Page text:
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Tuesday, November 5, 2013

NCAA approves new college ball

Kendall Rogers        

MORE: NCAA Director of Baseball Damani Leech talks the issues

Backed by a majority of the nation’s college baseball coaches, the NCAA Division I Baseball Committee voted unanimously on Tuesday for more sweeping change in the sport, opting to switch from the current raised-seam baseball to the livelier lower and flat-seamed baseball.

"The committee first became concerned about diminishing offensive numbers, particularly in the College World Series," Division I Baseball Committee chairman Dennis Farrell said. "We look at the baseball coaches as the practitioners to this sport, and we believe the flat-seam baseball would increase the offensive output we feel the sport needs."

The long-term ramifications of moving to the livelier ball are significant, though, there won’t be an immediate effect. While approved by the committee, the new ball standard will not be in place for the 2014 college baseball season, and only will be mandatory by the ’15 NCAA postseason — not required for the regular season portion of the schedule. It’s expected most conferences will adhere to the new ball standard in time for the ’15 regular season. When pressed on why the ball couldn't be implemented for the '14 campaign, the NCAA Division I Committee made two things clear: They want teams to get accustomed to the new ball next fall, and there would be a major inventory issue with a swift change.

As for the long-term effects, there are plenty of intriguing nuggets regarding the new ball to chew on between now and the implementation. For instance, the NCAA, along with Rawlings, underwent studies to determine the “drag effect” of the current college ball versus the ball that now will be used beginning in ’15.

The crux of the drag effect is the longer the ball travels, the more “drag/distance” it will have. To be precise, NCAA Division I Baseball Director Damani Leech told Perfect Game a few weeks ago — following the study of the two balls — that in most instances, the drag effect of a ball increased the distance traveled by a whopping 20 feet, depending on how hard the ball is hit.

Also important and worth noting, the new ball isn’t expected to increase risks for pitchers and other players. Though the drag effect comes into play on balls hit long distances, the exit velocity will remain unchanged on baseballs with only different seams. Some have proposed moving to the Minor League ball, but that would require using a ball with a greater coefficient of restitution, something the NCAA Division I Committee, at this time, isn't ready to advance.

The door on moving to the professional baseball, however, isn't closed. Next summer, the NCAA Division I Baseball Rules Committee will do a study on what changing the core to the new baseball to professional standards would do to exit velocities, and even costs. Though the costs associated with moving to a lower-seam, flat-seam version of the current ball are minimal, if any, there definitely would be an increased cost of moving to the professional ball, something many programs viewed as a concern at January's ABCA Convention.

"The rules committee [even if it is fine with a new baseball core] will probably want to review how the current change in the ball actually impacts the game first," Farrell said. "That'd probably happen before any additional actions take place [after the 2015 season]."

This vote and approval comes on the heels of much debate about power production in college baseball. The winds of change hit college baseball a couple of seasons ago when the NCAA Division I Committee opted to switch from the red-hot composite bat to the BBCOR bat, which college baseball programs currently use.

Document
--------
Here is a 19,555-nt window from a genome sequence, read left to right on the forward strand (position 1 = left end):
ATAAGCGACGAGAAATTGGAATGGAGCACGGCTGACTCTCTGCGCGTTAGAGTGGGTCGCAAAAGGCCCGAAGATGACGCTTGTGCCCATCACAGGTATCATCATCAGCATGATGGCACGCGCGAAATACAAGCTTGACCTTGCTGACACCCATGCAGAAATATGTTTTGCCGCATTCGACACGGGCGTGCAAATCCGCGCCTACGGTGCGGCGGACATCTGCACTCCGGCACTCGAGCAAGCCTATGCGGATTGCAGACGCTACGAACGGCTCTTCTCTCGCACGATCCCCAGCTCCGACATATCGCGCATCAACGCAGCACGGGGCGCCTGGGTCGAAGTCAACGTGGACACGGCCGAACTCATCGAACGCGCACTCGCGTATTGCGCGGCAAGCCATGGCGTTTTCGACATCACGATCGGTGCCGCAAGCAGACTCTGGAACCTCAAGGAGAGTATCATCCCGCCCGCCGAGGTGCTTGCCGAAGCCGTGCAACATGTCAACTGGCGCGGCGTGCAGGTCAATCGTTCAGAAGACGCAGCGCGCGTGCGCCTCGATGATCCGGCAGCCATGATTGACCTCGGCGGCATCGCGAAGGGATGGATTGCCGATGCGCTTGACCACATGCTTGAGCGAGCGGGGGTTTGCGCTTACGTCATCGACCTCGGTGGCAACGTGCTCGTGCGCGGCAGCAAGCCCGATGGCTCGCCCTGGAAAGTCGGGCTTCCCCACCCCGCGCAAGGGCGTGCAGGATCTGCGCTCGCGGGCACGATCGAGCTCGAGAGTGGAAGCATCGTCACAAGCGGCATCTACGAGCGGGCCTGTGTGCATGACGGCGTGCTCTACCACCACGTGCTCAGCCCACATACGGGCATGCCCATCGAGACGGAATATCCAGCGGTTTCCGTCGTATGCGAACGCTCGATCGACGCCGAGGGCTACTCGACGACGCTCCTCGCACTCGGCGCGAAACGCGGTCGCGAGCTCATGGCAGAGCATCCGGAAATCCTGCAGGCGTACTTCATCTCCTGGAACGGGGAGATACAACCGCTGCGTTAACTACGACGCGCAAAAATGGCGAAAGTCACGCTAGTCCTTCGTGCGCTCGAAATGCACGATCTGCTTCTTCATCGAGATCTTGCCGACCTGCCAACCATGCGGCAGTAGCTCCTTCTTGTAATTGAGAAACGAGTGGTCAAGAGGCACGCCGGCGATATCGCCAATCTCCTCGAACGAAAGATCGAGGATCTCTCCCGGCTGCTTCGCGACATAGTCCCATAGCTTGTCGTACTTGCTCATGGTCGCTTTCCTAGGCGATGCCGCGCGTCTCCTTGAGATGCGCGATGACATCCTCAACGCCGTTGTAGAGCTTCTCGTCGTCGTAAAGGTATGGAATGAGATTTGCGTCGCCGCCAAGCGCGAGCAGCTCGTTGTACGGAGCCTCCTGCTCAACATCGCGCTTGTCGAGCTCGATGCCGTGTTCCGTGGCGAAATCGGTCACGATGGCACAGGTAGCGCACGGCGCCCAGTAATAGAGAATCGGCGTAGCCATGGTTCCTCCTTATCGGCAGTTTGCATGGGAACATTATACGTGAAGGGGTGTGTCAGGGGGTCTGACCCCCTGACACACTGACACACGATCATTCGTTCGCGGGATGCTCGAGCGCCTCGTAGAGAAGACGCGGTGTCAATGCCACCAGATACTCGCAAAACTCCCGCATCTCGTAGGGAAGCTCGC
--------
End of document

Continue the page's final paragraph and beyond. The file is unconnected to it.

But while the BBCOR bat presents a safer alternative with decreased exit velocities, many college coaches, such as Clemson’s Jack Leggett and Rice’s Wayne Graham — vocally and via written letters — argued too much power production was taken out of the game with the raised-seam ball combined with the BBCOR bat. Interestingly, the tide very much turned on this debate in favor of a new ball after decreased power production in the College World Series this past June. To put this into perspective, at January's ABCA Coaches Convention, only 55-percent of head coaches supported going to a new baseball. However, in the latest ABCA survey, 87-percent of head coaches indeed were in favor of a new ball. Perhaps most surprising, when Farrell piqued interest from Big West Conference head coaches on moving to the flat-seam ball, the traditionally "pitching and defense" coaches were unanimously in favor of the change.

For Graham and a majority of college baseball coaches, Tuesday’s vote by the committee indicates a major victory for those wanting to increase the excitement and production in the college game. The long-time Rice skipper believes even more can be done moving ahead.

“It’s a positive step, but the reason we couldn’t do it in 2014 has nothing to do with the accommodation. We just have to deal with it. The low-seam ball is definitely going to help, it’s going to help the pitchers, they might get a mile or a half-mile more velocity, less blisters with more missed bullpens, etc.,” Graham said. “The MLB and Minor League ball is livelier than this ball, so in my mind, the best accommodation is to go to the pro ball.

“At the end of the day, you can’t take excitement out of the game if you’re wanting to grow the sport. But this is a step in the right direction.”

The NCAA took a significant step forward by approving these new ball measures. Now, just maybe, we’ll soon start seeing more power production not only in the regular season and earlier rounds of the NCAA postseason, but most controversially, in the College World Series.

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